It’s widely known that giraffes (Giraffa camelopardalis) are the tallest of all land mammals but there is so much more to these fascinating creatures.
For example, giraffes are also incredibly social, are said to only sleep for about 30 minutes a day and enjoy nibbling on the leaves of the acacia tree, in particular… and that’s just the start!
You would think that it would be easy to spot giraffes when on a safari in the Kruger National Park, but as tall as these amazing animals are, they are able to blend in fairly easily with their surroundings.
Having said this, an adult male giraffe can grow to a whopping 5.4 metres while the female grows to around 4.3 metres, making them the tallest mammals on land. Their impressive height can be both an advantage and disadvantage though.
On the plus side, using their long necks (which have the same number of neck bones as humans, by the way), they are able to reach the juicy leaves at the top of trees, with the acacia tree being a favourite of theirs. Their long tongues, which can be up to 53cm long, also help with this. Their height, coupled with their excellent eyesight, helps them to keep a keen eye out for predators as well.
On the negative side, their long necks make it incredibly difficult to drink water. In order to quench their thirst, giraffes have to spread their front legs apart and awkwardly (that’s how it looks anyway) lower their necks in order to drink water. Unfortunately, this leaves them incredibly vulnerable to predators, like lions (Panthera leo), at the same time.
It’s a good thing then that giraffes don’t have to do this very often as they get most of the water that they need from the food that they eat.
It’s recently been said that there are actually many subspecies of giraffe, each one with its own characteristics and reproductive behaviours.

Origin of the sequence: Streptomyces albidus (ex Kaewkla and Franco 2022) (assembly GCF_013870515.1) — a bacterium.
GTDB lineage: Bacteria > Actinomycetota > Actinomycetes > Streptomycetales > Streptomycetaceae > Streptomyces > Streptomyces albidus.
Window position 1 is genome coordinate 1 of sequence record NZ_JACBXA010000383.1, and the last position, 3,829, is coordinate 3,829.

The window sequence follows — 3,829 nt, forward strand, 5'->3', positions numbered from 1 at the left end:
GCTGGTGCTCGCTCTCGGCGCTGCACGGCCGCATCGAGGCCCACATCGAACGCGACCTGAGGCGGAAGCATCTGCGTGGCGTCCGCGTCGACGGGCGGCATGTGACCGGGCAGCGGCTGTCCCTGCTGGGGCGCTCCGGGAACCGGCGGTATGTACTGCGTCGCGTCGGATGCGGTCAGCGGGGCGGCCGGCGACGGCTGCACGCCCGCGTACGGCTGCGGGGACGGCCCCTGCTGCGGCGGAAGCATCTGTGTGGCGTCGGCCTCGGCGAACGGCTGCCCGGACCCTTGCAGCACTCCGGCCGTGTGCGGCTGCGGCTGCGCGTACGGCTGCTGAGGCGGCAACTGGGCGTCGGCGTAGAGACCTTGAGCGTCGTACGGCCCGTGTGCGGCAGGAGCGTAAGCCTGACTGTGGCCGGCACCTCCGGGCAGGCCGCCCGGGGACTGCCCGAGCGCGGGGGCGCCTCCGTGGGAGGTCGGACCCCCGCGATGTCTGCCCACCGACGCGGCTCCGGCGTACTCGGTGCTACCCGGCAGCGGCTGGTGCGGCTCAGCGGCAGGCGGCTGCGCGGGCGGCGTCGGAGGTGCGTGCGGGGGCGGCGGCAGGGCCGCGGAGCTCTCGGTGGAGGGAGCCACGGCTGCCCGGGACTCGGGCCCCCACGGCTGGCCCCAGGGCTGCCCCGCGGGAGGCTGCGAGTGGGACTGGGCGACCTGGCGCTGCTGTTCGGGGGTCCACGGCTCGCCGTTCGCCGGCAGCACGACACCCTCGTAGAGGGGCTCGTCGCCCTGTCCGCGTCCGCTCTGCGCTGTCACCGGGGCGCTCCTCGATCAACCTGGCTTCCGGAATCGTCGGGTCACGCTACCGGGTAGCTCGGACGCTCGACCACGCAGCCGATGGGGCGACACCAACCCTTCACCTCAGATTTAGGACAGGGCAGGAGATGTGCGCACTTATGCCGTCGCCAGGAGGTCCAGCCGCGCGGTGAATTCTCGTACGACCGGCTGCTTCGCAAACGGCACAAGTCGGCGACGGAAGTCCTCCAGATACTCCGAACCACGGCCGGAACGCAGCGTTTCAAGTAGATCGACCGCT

Another fascinating fact about giraffes is its said that each one’s coat pattern is unique! However each subspecies does have its own pattern style, which is also how one would perhaps distinguish the different subspecies.
If you’ve never heard the word ‘necking’ before or are wondering how it applies to giraffes, you’ve clicked on the right article! Believe it or not, it’s the way male giraffes, or bulls, fight each other and fight for dominance. They would do this by swinging their neck around and hitting the opposing giraffe with it. This also occurs often in bachelor herds.
If you came across this on a Kruger safari and weren’t sure what it was, it would almost look like they were playing, but believe us when we say that it’s actually a lot more violent than it looks.
Due to the fact that giraffes very rarely sit down, giraffe young, known as calves, come into this world with a bang… literally! Giraffes give birth standing up so the calf would normally fall about 1.5 metres to the ground as its born.
The gestation period for giraffes is usually between 13 and 15 months and they generally give birth at any point in the year, though it has been said that calves are sometimes born in the drier months in some places.
The great thing about giraffes is that, whether you’re exploring the routes around Skukuza in the south of the Kruger National Park or even further north, you’ll probably come across them anywhere.
Giraffes often move around in groups, known as towers, but can be seen alone as well. However, if you see one, it’s always a good idea to stop and look around the area, as you’ll often spot more of them if you look carefully enough.
A word of caution - should you spot a giraffe, you may just be tempted to sit there and stare at them all day, or perhaps even follow them around. They are incredibly graceful and a joy to watch.
As with all sightings, it’s always best to give them their space, as giraffes will often boldy cross the road to get to the tasty foliage on the other side. Silence is a virtue on a Kruger Park safari and is important so as not to startle the animals - giraffes included.
You’re also almost always guaranteed to see giraffes eating, when you see them on safari. Yes, some believe that can munch up to 45kg of twigs and leaves a day!
Our advice is to just sit back and enjoy the moment when you come across them - it’s an incredibly therapeutic and relaxing way to spend your time and, more often than not, they make for truly fantastic sightings.
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